Major Project: Dissertation (30 credits)
You will identify, plan, research, and write up a substantial project related to the study of English which reflects your interests. This will allow you to apply and further develop the knowledge and skills gained through the other modules.
Major Project: Professional Portfolio (30 credits)
You will identify, complete, write-up and analyse a substantial project related to the application of English within an applied or professional context.
Major Project: Creative Writing (30 credits)
You will plan, develop and complete a substantial piece of creative writing which will demonstrate your understanding of the features of successful creative writing, broadly defined, to be presented in a format appropriate to your chosen genre and readership.
Literary Journalism (15 credits)
This module will support you to read, study and write non-fiction prose in a format that is appropriate to literary journalism. With reference to communication and narrative scholarship, you will analyse examples of long-form narrative journalism.
Publishing in the Digital Age (15 credits)
This module aims to introduce you to the ways in which digitalisation is transforming the publishing process. You will explore the historical and cultural development of publishing, and learn about current conditions of the global publishing industry.
Global English and English Language Teaching (15 credits)
This module explores the role of English as a global language and the different forms it takes in communication for business, government, education and leisure, and enhances your own applied skill in English as taught in ELT and EFL contexts.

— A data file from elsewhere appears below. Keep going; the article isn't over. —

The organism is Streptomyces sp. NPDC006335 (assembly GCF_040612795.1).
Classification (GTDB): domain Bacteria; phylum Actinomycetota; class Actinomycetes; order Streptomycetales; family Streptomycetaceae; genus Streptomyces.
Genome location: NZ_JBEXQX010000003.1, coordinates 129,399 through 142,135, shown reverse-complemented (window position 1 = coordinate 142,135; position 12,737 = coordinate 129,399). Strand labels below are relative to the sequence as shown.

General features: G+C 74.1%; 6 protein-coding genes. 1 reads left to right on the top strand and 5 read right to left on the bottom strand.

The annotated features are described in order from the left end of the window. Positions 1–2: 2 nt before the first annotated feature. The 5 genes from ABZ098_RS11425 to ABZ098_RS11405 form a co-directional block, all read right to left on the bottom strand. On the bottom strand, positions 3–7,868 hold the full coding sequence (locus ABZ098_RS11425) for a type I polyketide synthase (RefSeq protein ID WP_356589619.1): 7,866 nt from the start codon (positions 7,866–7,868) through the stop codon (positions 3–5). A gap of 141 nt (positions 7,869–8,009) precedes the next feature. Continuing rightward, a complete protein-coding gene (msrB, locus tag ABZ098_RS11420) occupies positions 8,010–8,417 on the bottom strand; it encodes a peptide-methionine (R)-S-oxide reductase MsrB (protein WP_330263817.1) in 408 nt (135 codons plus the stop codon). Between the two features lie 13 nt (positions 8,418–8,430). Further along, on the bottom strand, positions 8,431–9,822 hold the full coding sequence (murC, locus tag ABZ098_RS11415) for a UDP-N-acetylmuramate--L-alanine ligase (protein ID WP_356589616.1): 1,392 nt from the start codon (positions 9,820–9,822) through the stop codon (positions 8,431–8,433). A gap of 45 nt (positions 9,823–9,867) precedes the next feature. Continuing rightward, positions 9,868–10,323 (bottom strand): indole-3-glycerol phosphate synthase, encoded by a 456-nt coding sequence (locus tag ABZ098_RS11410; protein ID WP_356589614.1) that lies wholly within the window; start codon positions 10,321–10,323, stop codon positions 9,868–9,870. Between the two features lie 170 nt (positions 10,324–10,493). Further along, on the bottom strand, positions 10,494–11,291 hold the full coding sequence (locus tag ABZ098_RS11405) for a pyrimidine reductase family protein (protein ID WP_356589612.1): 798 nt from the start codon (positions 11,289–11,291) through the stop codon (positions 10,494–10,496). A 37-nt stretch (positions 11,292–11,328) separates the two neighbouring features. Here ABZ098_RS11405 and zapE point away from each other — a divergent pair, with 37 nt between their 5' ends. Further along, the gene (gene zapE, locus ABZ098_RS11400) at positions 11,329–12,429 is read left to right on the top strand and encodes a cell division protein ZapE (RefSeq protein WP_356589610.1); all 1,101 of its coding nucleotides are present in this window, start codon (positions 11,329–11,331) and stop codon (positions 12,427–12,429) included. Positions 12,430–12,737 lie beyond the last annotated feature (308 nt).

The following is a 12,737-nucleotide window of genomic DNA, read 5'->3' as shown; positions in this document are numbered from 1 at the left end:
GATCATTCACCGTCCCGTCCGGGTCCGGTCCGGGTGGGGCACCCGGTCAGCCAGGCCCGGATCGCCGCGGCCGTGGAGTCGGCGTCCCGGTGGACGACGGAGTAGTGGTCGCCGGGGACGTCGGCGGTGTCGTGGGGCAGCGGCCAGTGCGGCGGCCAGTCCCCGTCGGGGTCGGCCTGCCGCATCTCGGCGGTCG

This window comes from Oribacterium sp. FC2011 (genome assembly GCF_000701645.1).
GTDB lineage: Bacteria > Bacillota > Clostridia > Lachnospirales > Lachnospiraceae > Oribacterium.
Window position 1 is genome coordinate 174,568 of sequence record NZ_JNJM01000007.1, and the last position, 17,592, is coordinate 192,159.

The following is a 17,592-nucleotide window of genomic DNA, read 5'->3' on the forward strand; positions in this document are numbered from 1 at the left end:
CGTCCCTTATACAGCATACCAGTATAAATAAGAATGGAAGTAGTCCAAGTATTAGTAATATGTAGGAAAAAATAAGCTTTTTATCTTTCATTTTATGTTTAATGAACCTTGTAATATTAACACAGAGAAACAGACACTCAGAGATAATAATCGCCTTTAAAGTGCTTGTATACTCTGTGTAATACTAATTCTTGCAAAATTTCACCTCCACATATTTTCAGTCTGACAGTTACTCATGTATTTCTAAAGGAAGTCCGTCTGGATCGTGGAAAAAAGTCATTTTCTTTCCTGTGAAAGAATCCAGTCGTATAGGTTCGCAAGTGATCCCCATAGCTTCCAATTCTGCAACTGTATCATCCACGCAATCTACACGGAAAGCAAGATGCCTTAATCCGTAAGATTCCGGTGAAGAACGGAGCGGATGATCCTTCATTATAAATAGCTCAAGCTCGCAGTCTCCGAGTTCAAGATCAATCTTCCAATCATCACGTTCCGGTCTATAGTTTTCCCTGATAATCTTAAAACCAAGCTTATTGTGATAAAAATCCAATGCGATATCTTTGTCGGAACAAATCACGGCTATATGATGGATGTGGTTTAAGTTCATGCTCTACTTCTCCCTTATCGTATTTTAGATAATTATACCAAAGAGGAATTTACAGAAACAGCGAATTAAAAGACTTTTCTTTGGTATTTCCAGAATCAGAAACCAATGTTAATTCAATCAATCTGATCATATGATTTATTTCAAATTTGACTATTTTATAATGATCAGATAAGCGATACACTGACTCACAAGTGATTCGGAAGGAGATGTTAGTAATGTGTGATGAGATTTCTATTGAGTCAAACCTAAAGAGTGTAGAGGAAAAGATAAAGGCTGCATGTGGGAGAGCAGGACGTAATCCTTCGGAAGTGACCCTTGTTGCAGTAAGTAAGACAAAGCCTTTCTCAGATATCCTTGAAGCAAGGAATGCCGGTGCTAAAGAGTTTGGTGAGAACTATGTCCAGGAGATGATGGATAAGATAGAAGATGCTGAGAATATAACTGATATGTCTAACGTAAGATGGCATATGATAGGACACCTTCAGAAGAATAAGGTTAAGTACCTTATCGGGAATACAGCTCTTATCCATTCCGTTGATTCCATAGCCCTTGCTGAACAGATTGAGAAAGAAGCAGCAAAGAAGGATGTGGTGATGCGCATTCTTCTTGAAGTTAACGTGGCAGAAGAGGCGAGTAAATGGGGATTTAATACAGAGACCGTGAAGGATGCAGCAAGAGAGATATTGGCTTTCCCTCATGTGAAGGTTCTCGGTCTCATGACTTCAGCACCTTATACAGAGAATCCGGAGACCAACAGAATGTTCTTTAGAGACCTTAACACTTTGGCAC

Intercultural Studies: Writing the Global City (15 credits)
This module explores exchanges between cultures and their relationship to ideas and debates about identity, migration and belonging, by examining writing within or about cities situated beyond the borders of modern Britain.
American Screenwriters (15 credits)
This module explores screenwriting in American cinema since the early 1970s as both a creative and cultural practice, by analysing a number of iconic film scripts and the films into which they were made.
Writing Women (15 credits)
This module focuses on the role women writers have played in defining and developing literary forms and traditions. You will study women’s strategies for articulating female experience and the role of women’s writing as a reflection of social reality.